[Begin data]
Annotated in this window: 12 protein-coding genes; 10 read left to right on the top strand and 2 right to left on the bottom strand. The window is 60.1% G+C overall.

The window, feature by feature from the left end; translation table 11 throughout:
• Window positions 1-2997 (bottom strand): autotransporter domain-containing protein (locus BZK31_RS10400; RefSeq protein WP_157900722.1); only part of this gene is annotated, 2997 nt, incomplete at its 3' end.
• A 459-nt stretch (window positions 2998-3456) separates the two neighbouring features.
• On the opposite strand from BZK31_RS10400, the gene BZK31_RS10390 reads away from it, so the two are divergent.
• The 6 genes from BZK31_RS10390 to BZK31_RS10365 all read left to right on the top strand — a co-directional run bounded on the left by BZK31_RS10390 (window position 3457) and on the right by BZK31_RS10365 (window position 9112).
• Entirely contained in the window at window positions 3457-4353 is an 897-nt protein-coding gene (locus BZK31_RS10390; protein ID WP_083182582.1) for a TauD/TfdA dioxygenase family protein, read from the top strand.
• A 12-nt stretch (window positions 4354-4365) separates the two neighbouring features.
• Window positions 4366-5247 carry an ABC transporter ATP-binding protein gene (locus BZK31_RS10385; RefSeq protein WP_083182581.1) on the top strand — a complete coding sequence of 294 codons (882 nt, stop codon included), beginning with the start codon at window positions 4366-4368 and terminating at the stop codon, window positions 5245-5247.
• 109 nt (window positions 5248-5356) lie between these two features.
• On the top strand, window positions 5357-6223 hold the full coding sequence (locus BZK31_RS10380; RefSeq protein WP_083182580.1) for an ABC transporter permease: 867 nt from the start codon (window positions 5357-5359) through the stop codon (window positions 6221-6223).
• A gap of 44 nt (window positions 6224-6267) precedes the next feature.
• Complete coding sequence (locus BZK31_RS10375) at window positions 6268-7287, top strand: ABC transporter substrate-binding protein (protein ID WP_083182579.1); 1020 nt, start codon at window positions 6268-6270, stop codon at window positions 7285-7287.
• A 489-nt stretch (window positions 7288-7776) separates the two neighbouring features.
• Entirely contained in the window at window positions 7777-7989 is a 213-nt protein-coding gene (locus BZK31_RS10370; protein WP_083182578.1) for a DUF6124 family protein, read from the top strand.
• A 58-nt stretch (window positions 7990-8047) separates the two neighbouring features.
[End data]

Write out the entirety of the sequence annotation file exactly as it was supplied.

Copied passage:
Annotated in this window: 12 protein-coding genes; 10 read left to right on the top strand and 2 right to left on the bottom strand. The window is 60.1% G+C overall.

The window, feature by feature from the left end; translation table 11 throughout:
• Window positions 1-2997 (bottom strand): autotransporter domain-containing protein (locus BZK31_RS10400; RefSeq protein WP_157900722.1); only part of this gene is annotated, 2997 nt, incomplete at its 3' end.
• A 459-nt stretch (window positions 2998-3456) separates the two neighbouring features.
• On the opposite strand from BZK31_RS10400, the gene BZK31_RS10390 reads away from it, so the two are divergent.
• The 6 genes from BZK31_RS10390 to BZK31_RS10365 all read left to right on the top strand — a co-directional run bounded on the left by BZK31_RS10390 (window position 3457) and on the right by BZK31_RS10365 (window position 9112).
• Entirely contained in the window at window positions 3457-4353 is an 897-nt protein-coding gene (locus BZK31_RS10390; protein ID WP_083182582.1) for a TauD/TfdA dioxygenase family protein, read from the top strand.
• A 12-nt stretch (window positions 4354-4365) separates the two neighbouring features.
• Window positions 4366-5247 carry an ABC transporter ATP-binding protein gene (locus BZK31_RS10385; RefSeq protein WP_083182581.1) on the top strand — a complete coding sequence of 294 codons (882 nt, stop codon included), beginning with the start codon at window positions 4366-4368 and terminating at the stop codon, window positions 5245-5247.
• 109 nt (window positions 5248-5356) lie between these two features.
• On the top strand, window positions 5357-6223 hold the full coding sequence (locus BZK31_RS10380; RefSeq protein WP_083182580.1) for an ABC transporter permease: 867 nt from the start codon (window positions 5357-5359) through the stop codon (window positions 6221-6223).
• A gap of 44 nt (window positions 6224-6267) precedes the next feature.
• Complete coding sequence (locus BZK31_RS10375) at window positions 6268-7287, top strand: ABC transporter substrate-binding protein (protein ID WP_083182579.1); 1020 nt, start codon at window positions 6268-6270, stop codon at window positions 7285-7287.
• A 489-nt stretch (window positions 7288-7776) separates the two neighbouring features.
• Entirely contained in the window at window positions 7777-7989 is a 213-nt protein-coding gene (locus BZK31_RS10370; protein WP_083182578.1) for a DUF6124 family protein, read from the top strand.
• A 58-nt stretch (window positions 7990-8047) separates the two neighbouring features.